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ERIC Number: EJ818921
Record Type: Journal
Publication Date: 2008
Pages: 38
Abstractor: ERIC
Reference Count: 176
ISSN: ISSN-1476-7724
A Quarter Century of Neoliberal Thinking in Education: Misleading Analyses and Failed Policies
Klees, Steven J.
Globalisation, Societies and Education, v6 n4 p311-348 2008
With some exceptions, a liberal version of neoclassical economics dominated public policy in the United States from the New Deal through the 1970s; and in many other countries as well. However, beginning in 1980, there was a visible sea change that brought conservatives and public choice economists to power. Ronald Reagan was elected President of the United States. He combined forces with Margaret Thatcher, already Prime Minister in the United Kingdom, leading to sweeping changes in national and international rhetoric and policy. International institutions like the World Bank and the International Monetary Fund (IMF) changed hands and direction. The result has been a "Great Experiment" that has systematically altered public policy on a global scale. Nowhere has that been more evident than in the sweeping change in economic policy, to what is now, around the globe, called "neoliberal economics", better known in the United States and among neoclassical economists as the Washington Consensus. Neoliberal economics is the inheritor of conservative and public choice economics policies. This article focuses on what this Great Experiment has meant for education. The author argues that, associated with neoliberalism, the past quarter of a century has seen a profound shift in thinking about education and that people have been embarked on a Great Experiment in the education arena. His view is that the result has been poorly supported and misleading analyses that have led to failed policies. The author focuses on three directions in neoliberal thinking about education: the increased use of some form of user fees; the privatization of more educational activities; and the direct connection of management and financing of education to measurable output. He also offers a review of some of the lessons learned from past education policy and practice relevant to these three directions. In many areas, he reviews US experience, since much of the impetus and justification for these policies comes from their supposed success in the United States. Where available, he reviews some of the experiences in developing countries with these directions. He uses World Bank policy as a central focal point, since it is the major player in global educational policy and has been at the forefront of the shift to neoliberal thinking. (Contains 26 notes.)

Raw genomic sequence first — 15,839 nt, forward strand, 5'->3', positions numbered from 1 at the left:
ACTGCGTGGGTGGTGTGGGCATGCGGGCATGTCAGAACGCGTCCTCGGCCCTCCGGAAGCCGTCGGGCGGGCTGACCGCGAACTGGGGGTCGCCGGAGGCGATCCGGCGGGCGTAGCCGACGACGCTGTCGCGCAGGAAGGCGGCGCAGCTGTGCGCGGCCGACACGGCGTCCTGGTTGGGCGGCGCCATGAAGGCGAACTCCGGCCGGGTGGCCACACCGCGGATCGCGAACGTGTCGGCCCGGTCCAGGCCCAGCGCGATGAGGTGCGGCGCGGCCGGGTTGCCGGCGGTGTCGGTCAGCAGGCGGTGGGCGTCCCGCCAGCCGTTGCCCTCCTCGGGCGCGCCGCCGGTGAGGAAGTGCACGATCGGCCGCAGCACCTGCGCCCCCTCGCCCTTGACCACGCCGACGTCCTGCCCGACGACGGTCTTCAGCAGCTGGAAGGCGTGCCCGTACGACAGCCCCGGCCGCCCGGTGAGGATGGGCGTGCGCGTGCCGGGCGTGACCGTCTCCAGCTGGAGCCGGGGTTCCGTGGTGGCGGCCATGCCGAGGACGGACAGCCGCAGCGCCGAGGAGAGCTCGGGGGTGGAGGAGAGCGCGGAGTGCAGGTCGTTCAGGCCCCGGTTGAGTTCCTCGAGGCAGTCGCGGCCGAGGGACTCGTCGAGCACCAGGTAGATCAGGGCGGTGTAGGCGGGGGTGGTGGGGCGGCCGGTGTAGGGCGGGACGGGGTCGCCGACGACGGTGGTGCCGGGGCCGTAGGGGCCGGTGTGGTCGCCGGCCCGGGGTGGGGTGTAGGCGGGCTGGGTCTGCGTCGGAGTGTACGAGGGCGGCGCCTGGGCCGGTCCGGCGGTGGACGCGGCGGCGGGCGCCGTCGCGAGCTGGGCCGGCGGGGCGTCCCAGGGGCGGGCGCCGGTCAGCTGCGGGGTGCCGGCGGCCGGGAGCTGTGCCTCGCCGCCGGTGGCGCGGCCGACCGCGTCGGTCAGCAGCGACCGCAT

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Publication Type: Journal Articles; Reports - Evaluative
Education Level: Higher Education
Audience: N/A
Language: English
Sponsor: N/A
Authoring Institution: N/A
Identifiers - Location: United States